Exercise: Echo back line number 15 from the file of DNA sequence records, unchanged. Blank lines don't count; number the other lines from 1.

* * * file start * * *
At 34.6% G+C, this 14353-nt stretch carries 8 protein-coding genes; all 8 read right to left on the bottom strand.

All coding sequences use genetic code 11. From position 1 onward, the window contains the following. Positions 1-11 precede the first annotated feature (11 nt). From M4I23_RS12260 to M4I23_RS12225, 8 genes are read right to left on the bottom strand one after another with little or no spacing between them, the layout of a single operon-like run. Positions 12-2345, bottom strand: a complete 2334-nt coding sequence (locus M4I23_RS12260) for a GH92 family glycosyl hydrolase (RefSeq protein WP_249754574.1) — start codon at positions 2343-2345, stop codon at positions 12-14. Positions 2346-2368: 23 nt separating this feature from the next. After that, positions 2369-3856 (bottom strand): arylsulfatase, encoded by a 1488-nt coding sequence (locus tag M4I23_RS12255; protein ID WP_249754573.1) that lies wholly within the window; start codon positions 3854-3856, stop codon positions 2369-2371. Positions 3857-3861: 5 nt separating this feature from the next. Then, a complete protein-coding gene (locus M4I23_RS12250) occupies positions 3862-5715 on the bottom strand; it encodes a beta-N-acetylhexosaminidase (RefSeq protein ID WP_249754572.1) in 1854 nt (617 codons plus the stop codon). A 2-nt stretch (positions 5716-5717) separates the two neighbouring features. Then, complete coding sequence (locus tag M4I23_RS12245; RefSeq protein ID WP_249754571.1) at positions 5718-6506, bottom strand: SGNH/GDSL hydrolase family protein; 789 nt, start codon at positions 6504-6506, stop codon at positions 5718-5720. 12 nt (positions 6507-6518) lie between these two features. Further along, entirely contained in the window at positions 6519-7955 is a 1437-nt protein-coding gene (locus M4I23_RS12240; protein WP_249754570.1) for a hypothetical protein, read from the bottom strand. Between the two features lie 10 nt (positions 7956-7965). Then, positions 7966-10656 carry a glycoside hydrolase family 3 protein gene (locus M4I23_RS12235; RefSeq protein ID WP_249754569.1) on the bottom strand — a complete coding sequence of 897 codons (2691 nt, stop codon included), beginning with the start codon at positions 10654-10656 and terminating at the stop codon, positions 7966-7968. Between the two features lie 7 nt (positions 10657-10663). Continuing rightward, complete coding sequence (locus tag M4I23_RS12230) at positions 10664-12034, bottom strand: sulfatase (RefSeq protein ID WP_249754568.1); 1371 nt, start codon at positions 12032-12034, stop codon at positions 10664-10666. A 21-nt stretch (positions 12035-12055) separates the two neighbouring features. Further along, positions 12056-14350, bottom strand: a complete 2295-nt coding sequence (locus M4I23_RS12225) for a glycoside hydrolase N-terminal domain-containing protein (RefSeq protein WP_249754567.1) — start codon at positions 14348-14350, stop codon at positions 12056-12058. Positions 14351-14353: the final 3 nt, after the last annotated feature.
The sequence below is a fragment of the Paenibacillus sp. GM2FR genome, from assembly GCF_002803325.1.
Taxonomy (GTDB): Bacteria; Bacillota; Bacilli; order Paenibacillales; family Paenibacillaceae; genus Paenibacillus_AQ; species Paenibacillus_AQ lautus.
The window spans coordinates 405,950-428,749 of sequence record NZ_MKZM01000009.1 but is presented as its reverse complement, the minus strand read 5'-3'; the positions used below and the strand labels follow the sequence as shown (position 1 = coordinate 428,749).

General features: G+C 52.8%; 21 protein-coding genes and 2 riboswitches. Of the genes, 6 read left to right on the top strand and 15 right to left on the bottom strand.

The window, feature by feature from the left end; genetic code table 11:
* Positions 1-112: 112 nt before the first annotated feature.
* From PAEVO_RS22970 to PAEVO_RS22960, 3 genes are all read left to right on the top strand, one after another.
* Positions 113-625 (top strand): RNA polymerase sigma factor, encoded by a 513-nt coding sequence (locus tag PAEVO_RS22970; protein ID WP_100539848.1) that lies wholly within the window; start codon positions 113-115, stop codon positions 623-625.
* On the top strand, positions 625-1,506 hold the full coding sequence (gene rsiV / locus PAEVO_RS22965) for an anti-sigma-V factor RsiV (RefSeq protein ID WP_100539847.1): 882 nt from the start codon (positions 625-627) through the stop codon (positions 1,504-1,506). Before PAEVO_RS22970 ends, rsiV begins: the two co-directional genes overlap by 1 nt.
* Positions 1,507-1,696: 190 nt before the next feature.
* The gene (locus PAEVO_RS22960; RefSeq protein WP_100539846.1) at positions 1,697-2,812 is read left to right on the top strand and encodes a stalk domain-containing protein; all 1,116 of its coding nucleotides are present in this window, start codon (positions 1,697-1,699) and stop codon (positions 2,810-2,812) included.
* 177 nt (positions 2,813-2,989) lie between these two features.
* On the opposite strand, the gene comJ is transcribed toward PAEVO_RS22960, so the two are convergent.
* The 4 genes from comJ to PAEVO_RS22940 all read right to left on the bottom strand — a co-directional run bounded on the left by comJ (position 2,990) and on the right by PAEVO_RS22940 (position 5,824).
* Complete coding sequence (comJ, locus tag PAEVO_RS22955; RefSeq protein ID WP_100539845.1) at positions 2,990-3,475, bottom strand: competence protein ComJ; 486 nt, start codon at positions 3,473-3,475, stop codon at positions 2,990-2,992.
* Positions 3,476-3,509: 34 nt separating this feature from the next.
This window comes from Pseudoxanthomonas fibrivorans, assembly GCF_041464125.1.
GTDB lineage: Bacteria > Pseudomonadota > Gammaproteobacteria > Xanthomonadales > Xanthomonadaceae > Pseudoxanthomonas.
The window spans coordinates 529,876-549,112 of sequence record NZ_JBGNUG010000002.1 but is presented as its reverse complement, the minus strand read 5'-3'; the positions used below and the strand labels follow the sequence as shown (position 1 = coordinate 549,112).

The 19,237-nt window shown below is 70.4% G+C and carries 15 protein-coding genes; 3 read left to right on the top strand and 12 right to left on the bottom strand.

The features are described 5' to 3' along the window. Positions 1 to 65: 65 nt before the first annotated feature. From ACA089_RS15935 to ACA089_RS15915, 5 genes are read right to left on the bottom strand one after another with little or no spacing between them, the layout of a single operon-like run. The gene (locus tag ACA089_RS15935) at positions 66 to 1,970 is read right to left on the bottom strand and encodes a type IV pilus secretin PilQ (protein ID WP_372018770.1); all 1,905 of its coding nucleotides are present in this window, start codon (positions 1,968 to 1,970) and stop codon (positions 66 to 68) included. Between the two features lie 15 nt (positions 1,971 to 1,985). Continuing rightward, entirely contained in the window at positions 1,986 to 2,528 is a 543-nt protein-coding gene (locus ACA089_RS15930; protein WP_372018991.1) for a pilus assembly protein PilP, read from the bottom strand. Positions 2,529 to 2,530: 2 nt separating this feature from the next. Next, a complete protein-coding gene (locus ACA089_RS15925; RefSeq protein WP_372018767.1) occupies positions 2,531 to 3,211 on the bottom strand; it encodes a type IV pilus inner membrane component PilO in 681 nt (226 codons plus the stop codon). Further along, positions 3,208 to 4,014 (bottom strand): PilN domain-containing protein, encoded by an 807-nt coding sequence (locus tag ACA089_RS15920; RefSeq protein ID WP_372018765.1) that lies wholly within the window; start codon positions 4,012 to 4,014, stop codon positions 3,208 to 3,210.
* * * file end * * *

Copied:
* On the opposite strand, the gene comJ is transcribed toward PAEVO_RS22960, so the two are convergent.